Submitted by Veerash Srikison, advocate and internationally accredited civil and commercial mediator at Fair Pratice – Family and Legal Mediation Services, Johannesburg. Click here for further information on family mediation and how it can benefit you and your family.
Every relationship has it’s difficulties, after all we are human beings with emotions that make us think and feel differently over time. When these become unbearable and you are in a marriage with children, you have to make the traumatic decision of leaving the marriage, while watching your children realise their family is about to fall apart.
In my view as a mediator, in this situation it is important for you to realise that you need to remove yourself from the marriage but not the relationship. When children are involved in a decision to separate or divorce, your role as parents still continues, therefore the relationship you have with each other, does not end, but evolves. With this evolution you both need to put mechanisms into place to cope with the changes that will now affect every one of you.
Find a way to talk to each other
Once you have decided to separate and begin the divorce process, before finding legal representatives you need to find a way to talk to each other about how your children will be taken care of during this emotional process. If this is too difficult you will need a mediator who can assist you both with legal information and in helping each of you to express your thoughts and opinions surrounding your children.
Find out out what is in your children’s best interests
This process is not about taking control of your children to gain leverage in other areas of your divorce process, such as division of your assets or claim to maintenance. The mediation process will facilitate a discussion on what is in the best interests of your children. Your mediator must be fully aware of the contents of the Children’s Act and not encourage you to give in to clauses that they use for all other clients. Remember your family is unique therefore the terms of your family arrangements need to address your specific needs.
Where should your children live?
During this initial phase, you both need to agree on where your children should live taking into account their emotional well-being. To understand what is best for your children, you need to look at their age, stage of development and maturity. You may need to draw on the professional advice of social workers, psychologists and other therapists who know your children. There are various options you can consider. You could have shared residency or agree that one parent has primary residency. Either option must have a contact schedule that gives both parents an opportunity, if in the best interests of the children, to develop a relationship with their children.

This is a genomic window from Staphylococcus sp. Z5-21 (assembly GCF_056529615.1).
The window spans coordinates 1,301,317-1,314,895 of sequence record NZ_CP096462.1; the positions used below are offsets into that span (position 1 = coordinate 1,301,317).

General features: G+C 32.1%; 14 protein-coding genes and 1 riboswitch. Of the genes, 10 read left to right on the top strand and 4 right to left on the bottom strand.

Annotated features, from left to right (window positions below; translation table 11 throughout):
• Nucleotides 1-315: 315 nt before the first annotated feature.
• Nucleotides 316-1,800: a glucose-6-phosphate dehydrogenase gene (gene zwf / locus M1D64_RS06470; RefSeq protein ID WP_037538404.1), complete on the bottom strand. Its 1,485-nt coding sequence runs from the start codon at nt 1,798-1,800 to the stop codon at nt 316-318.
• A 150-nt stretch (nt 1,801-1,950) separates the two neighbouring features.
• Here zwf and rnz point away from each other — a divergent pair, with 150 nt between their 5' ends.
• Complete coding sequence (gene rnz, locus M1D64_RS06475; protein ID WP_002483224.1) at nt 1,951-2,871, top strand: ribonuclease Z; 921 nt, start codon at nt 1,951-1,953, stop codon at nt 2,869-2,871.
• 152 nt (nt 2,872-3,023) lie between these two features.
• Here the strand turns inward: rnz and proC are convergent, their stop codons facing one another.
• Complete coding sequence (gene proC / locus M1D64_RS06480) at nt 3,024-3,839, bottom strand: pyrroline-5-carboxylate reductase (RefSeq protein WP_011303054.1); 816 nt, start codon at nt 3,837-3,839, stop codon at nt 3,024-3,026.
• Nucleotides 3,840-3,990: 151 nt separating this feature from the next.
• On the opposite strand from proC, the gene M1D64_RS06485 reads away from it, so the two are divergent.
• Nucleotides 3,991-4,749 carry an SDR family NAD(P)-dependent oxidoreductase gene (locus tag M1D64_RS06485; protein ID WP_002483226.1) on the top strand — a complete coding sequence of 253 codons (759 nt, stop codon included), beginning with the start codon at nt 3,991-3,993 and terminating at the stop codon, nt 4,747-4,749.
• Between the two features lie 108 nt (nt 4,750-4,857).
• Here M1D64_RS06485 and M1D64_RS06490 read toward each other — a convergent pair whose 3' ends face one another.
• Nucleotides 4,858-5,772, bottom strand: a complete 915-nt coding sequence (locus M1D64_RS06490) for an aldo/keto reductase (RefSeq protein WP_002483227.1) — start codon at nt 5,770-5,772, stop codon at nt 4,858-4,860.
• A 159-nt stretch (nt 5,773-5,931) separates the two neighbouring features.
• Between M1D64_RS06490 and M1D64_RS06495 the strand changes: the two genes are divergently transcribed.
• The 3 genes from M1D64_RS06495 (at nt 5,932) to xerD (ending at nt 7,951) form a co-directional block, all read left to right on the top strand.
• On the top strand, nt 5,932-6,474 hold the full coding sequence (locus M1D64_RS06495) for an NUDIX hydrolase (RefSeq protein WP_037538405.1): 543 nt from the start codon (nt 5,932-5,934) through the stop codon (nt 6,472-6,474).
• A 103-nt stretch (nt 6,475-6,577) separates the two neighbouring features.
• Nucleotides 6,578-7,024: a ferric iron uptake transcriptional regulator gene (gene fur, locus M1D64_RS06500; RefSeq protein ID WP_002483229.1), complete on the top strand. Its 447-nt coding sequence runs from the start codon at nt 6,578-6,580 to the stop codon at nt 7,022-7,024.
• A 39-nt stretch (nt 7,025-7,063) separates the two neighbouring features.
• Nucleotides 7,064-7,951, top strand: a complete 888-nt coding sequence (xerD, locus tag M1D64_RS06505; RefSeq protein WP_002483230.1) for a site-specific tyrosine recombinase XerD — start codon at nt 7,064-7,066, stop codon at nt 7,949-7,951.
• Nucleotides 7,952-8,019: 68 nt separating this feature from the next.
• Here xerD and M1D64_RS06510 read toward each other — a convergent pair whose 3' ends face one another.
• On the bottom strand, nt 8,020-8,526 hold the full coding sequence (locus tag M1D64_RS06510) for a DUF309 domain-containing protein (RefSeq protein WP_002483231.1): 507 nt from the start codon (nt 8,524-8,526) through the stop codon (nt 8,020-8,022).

It is important to understand that this residency arrangement can be changed over time. Like your relationship as parents, your circumstances will constantly change. You need to have a clause in your parenting document that allows for the arrangements to be reviewed. If, for example, your children were 3 and 5 years old when you divorced, you both may have decided that the mother have primary residency at the time, 10 years later, when your children have matured, this could be changed to shared residency where they stay a week with mum and a week with dad. Your review clause will allow for you both to make these changes without having to litigate every change in court.
The Children’s Act also makes provision for hearing the voices of your children who can provide valuable incsight into what works best as they grow older. Their scholastic and extra mural activities may demand that they have less movement during the week or that exceptions have to be made during exams.
The parenting plan
To engage in litigation with each other in order to determine what is best for your children will dilute your personal involvement in deciding what is best for your family. Rather use processes where you are both encouraged to provide feedback on your family routine and how your children respond to changes.
With the help of professionals who understand the law you can create a detailed agreement or parenting plan tailored to your need about how you will both look after your children. Once this plan has been drawn up, you can avoid on-going conflict over minor issues. By working and communicating effectively through mediation, you can maintain an amicable relationship for your children.
When deciding the best approach to ending your marriage ensure that your processes allow for phasing-in transitional changes to your children’s routine and structure. In addition involving them in your decision making processes will make accepting their new family life less traumatic.
Please note that the contents of this article are for information purposes only and do not replace a consultation tailored to your needs.
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